These alterations might seem significant from a regulator’s standpoint, but they are unlikely to impact the bulk of for-profit startups. Nor would they enable legal practice inside an accounting firm in these jurisdictions.
Some of these reforms would empower both consumer-aimed legal startups and the Big Four, while others are purely focused on ATJ. Arizona, California, and Utah’s proposals include both ATJ initiatives and changes that would potentially enable corporate, non-lawyer-owned legal practice. New Mexico is only considering allowing licensed legal technicians, placing its reforms firmly in the ATJ camp.
Florida, whose bar is notably conservative with respect to non-traditional service providers, is considering an initiative that would allow companies that are providing online legal advice to the public to register voluntarily with the bar. Florida’s special committee website refers to legal technologies as “generally unregulated (or under regulated).” Some states, similarly, may be considering restrictions along with reforms.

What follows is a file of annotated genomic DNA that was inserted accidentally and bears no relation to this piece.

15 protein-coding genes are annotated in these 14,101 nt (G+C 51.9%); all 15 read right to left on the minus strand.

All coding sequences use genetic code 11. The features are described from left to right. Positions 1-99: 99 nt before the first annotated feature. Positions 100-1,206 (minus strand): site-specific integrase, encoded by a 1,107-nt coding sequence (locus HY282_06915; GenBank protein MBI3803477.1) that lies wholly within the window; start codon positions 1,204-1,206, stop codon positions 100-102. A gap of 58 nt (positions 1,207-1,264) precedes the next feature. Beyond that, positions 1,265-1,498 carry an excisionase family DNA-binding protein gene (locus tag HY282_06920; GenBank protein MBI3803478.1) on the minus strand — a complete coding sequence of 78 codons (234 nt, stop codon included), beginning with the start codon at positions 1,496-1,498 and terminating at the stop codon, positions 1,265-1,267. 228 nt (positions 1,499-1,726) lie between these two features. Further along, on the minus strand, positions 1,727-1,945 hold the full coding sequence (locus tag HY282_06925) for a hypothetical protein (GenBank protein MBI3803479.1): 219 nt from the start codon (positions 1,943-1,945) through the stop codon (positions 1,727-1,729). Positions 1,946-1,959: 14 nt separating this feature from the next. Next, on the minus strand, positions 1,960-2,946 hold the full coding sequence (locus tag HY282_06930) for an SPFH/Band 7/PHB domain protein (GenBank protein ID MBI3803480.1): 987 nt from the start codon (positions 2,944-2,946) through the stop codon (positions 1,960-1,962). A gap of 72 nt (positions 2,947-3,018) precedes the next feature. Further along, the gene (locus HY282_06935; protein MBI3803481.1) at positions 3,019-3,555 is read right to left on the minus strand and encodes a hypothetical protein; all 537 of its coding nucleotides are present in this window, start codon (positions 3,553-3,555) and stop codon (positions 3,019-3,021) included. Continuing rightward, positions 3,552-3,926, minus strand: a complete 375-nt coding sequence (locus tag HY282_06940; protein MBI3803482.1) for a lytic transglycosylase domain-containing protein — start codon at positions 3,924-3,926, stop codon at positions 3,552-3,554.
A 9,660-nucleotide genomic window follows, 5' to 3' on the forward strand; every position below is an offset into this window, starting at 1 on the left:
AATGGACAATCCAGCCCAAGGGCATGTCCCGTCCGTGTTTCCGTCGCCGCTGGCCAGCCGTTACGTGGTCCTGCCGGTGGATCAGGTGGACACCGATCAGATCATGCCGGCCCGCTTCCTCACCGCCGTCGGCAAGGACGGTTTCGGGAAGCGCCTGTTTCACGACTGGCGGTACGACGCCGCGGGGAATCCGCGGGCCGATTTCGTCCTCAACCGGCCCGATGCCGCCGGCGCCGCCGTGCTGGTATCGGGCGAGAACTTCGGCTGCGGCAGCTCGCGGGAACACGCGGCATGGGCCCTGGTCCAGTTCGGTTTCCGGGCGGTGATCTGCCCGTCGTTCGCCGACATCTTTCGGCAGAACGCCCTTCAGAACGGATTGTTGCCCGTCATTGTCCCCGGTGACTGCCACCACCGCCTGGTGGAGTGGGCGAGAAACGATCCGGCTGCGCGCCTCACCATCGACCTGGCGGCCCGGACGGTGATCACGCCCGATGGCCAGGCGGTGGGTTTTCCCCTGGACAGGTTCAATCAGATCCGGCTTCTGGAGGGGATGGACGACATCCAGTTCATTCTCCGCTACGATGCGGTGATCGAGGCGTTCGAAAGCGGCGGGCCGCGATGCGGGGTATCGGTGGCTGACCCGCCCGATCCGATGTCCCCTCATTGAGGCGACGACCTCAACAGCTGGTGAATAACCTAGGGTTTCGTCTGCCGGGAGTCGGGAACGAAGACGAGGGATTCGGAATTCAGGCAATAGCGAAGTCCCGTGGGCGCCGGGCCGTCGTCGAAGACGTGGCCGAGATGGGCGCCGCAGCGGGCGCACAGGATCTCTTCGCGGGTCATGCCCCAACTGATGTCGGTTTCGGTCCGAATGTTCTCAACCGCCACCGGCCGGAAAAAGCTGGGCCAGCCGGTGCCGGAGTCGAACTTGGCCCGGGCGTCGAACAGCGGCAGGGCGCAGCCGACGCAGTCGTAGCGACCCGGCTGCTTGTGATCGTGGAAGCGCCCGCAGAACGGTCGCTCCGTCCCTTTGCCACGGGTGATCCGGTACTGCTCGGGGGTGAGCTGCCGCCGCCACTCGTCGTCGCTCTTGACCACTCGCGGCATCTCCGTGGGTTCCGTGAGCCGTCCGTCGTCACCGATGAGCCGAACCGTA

The Florida Bar is involved in litigation against legal startup TIKD, which charges users a flat fee to connect them with attorneys who will fight their traffic tickets. The bar won dismissal of TIKD’s federal antitrust claims in December 2018; the state case is still pending before the Florida Supreme Court.
“It’s not just out of the kindness of their hearts” that state bars are considering reform, Rhode said. “Some of it is because they’ve been sued. And some of it is also because several of the online providers like LegalZoom have fought back and successfully.”
LegalZoom won a series of victories against state bars over unauthorized practice of law charges.
Rhode is optimistic about the ability of for-profit startups to help with the access to justice problem and has written that state bars should liberalize.